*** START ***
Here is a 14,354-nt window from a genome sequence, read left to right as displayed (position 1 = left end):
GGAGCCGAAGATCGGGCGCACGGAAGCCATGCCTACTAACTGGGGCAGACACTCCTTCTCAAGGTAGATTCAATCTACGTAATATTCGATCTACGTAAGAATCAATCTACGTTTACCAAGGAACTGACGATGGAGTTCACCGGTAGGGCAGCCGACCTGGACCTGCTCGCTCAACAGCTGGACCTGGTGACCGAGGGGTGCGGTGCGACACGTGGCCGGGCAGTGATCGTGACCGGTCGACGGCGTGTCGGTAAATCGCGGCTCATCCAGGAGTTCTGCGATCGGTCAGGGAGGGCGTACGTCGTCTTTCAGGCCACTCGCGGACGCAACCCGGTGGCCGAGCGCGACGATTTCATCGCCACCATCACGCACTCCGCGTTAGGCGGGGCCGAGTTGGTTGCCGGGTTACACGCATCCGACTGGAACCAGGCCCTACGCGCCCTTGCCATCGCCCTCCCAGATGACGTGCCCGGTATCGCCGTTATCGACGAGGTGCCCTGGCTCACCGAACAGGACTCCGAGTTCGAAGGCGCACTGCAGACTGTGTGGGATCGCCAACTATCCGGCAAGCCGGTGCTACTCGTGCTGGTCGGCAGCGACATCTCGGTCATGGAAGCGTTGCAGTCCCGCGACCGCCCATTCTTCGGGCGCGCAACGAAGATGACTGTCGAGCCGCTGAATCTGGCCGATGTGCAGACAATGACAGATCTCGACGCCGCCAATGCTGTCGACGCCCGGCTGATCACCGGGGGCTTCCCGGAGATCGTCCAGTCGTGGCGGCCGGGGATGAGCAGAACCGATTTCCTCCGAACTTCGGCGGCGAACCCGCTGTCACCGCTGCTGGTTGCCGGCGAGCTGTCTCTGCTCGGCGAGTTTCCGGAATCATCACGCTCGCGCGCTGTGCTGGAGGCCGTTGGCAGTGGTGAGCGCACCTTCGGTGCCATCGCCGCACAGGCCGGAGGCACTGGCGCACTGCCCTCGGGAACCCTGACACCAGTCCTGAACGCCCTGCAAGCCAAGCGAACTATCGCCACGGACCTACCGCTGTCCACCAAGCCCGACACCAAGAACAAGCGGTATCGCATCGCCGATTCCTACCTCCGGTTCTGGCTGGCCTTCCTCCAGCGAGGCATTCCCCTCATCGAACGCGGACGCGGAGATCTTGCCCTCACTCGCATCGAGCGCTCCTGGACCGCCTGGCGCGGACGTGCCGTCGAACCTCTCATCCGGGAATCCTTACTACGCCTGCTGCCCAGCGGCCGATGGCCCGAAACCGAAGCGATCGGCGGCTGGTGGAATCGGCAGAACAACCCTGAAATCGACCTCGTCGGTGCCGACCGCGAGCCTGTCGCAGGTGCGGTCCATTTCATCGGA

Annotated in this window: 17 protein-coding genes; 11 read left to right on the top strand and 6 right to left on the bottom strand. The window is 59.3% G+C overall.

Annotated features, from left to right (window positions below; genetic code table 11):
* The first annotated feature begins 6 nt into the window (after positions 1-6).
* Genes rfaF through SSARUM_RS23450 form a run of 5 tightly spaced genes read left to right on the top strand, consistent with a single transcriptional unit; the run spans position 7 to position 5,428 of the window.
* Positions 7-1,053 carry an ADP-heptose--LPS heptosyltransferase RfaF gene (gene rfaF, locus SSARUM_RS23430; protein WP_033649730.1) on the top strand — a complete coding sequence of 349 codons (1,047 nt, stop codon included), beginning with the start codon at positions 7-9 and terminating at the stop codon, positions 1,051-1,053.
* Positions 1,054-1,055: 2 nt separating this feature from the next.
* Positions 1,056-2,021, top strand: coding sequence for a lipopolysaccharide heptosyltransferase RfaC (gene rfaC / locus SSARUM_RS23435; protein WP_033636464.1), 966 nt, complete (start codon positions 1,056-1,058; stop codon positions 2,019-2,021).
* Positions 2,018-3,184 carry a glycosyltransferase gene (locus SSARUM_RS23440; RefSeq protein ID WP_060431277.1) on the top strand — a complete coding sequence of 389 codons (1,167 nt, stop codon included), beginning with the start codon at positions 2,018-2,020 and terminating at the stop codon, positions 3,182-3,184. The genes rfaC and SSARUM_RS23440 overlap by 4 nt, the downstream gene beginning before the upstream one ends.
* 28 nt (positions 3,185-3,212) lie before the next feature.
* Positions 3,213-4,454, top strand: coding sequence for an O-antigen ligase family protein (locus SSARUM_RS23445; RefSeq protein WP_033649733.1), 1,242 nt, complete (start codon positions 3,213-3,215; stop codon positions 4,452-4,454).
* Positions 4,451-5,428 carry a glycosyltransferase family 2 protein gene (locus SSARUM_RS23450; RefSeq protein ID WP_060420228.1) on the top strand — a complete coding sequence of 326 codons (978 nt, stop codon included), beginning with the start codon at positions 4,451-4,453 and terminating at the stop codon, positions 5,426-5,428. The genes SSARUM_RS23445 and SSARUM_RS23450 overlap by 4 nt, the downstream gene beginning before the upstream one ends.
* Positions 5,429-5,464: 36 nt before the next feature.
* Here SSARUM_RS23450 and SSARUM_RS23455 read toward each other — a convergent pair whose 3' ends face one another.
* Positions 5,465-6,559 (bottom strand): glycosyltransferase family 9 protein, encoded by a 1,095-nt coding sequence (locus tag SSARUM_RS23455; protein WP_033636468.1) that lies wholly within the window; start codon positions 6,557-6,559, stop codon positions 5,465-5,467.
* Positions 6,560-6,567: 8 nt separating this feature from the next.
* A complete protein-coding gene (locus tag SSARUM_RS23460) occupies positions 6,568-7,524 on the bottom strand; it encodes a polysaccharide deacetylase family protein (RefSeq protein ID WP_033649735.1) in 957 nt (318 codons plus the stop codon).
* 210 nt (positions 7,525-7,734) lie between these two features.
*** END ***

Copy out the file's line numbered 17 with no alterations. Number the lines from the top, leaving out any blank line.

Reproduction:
* Positions 6,560-6,567: 8 nt separating this feature from the next.